• Extreme rigor in the application of the provisions of t he Environmental Crimes Law (Law No. 9,605/1998 and Decree No. 6,514/2008), including the banning of violators and the destruction of equipment used in the practice of environmental crimes.

3. Immediate resumption of PPCDAm – Action Plan for Prevention and Control of Deforestation in the Legal Amazon

• Immediate resumption of the government measures and actions provided for in the four axes of the PPCDAm (Land and Territorial Planning; Monitoring and Control; Promotion of Sustainable Productive Activities; Economic and Regulatory Instruments). This resumption would need to include guaranteed resources, targets, timetables and detailed implementation plans, with transparent accountability and social participation.

4. Demarcation of indigenous and quilombola lands and creation, regularization and protection of Conservation Units

• Immediate Presidential recognition decrees for indigenous lands that have already been demarcated.

• Immediate demarcation of indigenous areas whose processes are pending actions to be taken by the Federal Government.

• Protection of all indigenous lands, regardless of their regularization stage, with special attention to lands occupied by peoples in voluntary isolation or those subject to recent contact.

• Implementation and effective consolidation of the conservation units (such as parks, national forests, and extractive reserves) that have already been created.

• Creation of conservation units covering 10 million hectares, according to the map of priority conservation areas, integrated management sites and new strategic areas for the conservation of biodiversity and combating deforestation.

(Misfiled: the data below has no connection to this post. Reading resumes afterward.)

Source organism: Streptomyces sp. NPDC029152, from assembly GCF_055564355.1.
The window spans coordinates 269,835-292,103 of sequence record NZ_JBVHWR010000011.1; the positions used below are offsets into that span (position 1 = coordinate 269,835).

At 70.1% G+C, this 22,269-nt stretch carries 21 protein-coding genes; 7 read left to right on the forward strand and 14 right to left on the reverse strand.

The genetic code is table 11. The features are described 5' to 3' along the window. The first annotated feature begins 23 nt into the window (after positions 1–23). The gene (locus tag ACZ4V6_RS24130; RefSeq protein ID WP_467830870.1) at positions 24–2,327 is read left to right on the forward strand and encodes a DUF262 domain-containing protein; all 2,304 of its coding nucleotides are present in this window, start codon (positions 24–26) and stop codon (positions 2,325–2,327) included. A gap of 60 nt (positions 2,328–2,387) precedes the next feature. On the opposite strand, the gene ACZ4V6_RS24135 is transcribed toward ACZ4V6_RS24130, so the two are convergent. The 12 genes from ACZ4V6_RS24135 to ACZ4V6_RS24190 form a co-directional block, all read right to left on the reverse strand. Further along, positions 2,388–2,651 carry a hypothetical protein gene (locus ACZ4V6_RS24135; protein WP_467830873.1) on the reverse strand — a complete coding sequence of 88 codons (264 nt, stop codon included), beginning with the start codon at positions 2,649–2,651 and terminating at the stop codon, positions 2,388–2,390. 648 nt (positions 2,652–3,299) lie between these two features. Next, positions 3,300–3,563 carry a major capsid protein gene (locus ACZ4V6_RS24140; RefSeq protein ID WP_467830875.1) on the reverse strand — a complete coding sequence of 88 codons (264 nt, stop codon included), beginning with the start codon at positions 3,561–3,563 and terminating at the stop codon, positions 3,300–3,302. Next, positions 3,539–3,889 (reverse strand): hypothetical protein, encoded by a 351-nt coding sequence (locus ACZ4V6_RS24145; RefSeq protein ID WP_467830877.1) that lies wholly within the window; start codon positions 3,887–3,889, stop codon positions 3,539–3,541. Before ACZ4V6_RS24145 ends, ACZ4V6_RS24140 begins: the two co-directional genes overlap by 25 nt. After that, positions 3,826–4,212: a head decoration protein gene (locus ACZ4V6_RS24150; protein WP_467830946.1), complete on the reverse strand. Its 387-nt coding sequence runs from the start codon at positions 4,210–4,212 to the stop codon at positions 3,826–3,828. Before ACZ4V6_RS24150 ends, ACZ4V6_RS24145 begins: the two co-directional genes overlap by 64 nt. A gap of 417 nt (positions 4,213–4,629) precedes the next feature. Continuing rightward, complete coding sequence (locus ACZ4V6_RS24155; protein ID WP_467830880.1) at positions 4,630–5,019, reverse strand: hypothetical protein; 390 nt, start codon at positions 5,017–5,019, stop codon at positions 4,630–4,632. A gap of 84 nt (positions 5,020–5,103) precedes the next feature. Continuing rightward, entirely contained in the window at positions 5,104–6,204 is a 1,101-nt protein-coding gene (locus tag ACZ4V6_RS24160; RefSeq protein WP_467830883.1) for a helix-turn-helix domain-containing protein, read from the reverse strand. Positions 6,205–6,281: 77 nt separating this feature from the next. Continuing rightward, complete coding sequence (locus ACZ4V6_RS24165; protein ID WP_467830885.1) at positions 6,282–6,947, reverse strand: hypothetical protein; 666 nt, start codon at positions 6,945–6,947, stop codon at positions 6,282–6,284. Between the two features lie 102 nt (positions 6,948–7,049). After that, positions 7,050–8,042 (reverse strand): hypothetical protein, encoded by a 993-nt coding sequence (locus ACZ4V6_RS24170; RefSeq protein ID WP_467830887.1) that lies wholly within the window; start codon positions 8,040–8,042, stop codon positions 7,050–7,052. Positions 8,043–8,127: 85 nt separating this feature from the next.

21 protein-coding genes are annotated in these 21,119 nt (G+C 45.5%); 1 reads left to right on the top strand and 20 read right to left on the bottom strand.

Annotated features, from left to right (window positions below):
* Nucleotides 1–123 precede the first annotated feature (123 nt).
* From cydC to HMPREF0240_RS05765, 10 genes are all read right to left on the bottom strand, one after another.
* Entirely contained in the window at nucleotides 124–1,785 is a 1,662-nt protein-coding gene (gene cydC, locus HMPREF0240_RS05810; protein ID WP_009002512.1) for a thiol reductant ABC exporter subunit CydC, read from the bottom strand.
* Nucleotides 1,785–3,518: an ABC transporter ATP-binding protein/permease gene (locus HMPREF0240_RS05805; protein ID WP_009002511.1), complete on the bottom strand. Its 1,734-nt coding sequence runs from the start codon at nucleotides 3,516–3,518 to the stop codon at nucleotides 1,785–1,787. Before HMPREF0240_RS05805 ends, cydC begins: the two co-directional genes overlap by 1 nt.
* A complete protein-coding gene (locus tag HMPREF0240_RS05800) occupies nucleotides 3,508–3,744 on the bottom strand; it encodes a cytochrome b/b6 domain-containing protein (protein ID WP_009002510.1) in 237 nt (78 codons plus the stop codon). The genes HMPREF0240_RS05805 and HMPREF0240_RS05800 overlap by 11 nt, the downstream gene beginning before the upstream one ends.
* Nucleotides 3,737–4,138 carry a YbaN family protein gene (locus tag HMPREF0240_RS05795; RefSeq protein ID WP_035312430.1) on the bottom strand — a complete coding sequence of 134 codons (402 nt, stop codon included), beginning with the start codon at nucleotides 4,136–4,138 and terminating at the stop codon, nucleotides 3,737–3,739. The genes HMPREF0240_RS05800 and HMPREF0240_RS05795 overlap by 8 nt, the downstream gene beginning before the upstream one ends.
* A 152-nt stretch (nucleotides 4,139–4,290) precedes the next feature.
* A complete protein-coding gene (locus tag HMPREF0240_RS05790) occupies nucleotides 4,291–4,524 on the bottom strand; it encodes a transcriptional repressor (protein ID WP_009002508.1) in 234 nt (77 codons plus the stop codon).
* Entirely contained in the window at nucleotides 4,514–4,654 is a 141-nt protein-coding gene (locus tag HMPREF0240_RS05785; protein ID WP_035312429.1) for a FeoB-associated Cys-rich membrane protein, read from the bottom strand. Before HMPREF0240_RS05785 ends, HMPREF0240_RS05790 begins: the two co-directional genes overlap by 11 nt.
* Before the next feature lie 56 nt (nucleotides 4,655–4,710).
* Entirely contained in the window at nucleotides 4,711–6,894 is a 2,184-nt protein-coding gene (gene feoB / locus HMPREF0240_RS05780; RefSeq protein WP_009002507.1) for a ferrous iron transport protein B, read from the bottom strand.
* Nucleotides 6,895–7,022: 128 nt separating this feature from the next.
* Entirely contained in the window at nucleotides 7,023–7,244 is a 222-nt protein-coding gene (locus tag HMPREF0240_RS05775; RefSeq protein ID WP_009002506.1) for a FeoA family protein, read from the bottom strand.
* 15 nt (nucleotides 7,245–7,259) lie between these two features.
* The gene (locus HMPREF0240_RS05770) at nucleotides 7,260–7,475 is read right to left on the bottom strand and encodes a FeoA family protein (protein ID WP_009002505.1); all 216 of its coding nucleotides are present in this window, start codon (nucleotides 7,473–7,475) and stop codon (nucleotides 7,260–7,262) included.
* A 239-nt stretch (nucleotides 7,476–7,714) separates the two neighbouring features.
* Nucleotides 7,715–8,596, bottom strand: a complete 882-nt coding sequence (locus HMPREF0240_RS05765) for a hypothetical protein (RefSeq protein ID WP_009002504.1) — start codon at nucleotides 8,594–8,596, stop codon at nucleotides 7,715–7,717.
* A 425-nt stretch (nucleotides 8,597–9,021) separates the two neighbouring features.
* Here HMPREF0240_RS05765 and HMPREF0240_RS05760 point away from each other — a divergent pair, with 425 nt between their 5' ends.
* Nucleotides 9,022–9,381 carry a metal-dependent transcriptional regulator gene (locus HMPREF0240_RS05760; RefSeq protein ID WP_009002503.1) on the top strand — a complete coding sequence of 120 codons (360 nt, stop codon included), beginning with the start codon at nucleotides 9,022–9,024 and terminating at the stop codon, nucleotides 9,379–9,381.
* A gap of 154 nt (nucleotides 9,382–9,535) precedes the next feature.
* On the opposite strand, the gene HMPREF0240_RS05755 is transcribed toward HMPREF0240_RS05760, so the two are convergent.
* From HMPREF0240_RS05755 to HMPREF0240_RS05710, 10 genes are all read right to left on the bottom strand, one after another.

• Issuing of property titles to those who live in quilombola (maroon) territories. Recognition and regularization of quilombola territories that have been subject to claims.

5. Restructuring of Ibama, ICMBio and Funai.

• Restoring the institutional powers and authority of Ibama and ICMBio, so that they can resume their role in the fight against deforestation and environmental crimes.

• Urgently holding competitive examinations to hire environmental agents for Ibama and ICMBio, primarily in environmental inspection activities.

• Replacement of the managers of the three agencies, who are not technically qualified to occupy such positions, by specialized personnel.

• Restitution of Funai’s institutional responsibilities, aimed at protecting and promoting indigenous rights, mainly related to the demarcation and protection of indigenous lands.

These emergency measures must be implemented without prejudice to structural policies, such as programs and projects aimed at the achievement of sustainable development, the resumption of the activities of the Amazon Fund and of the Climate Fund, pacts with the productive sector and the reinforcement of green investments, most of which are already included in the PPCDAm itself.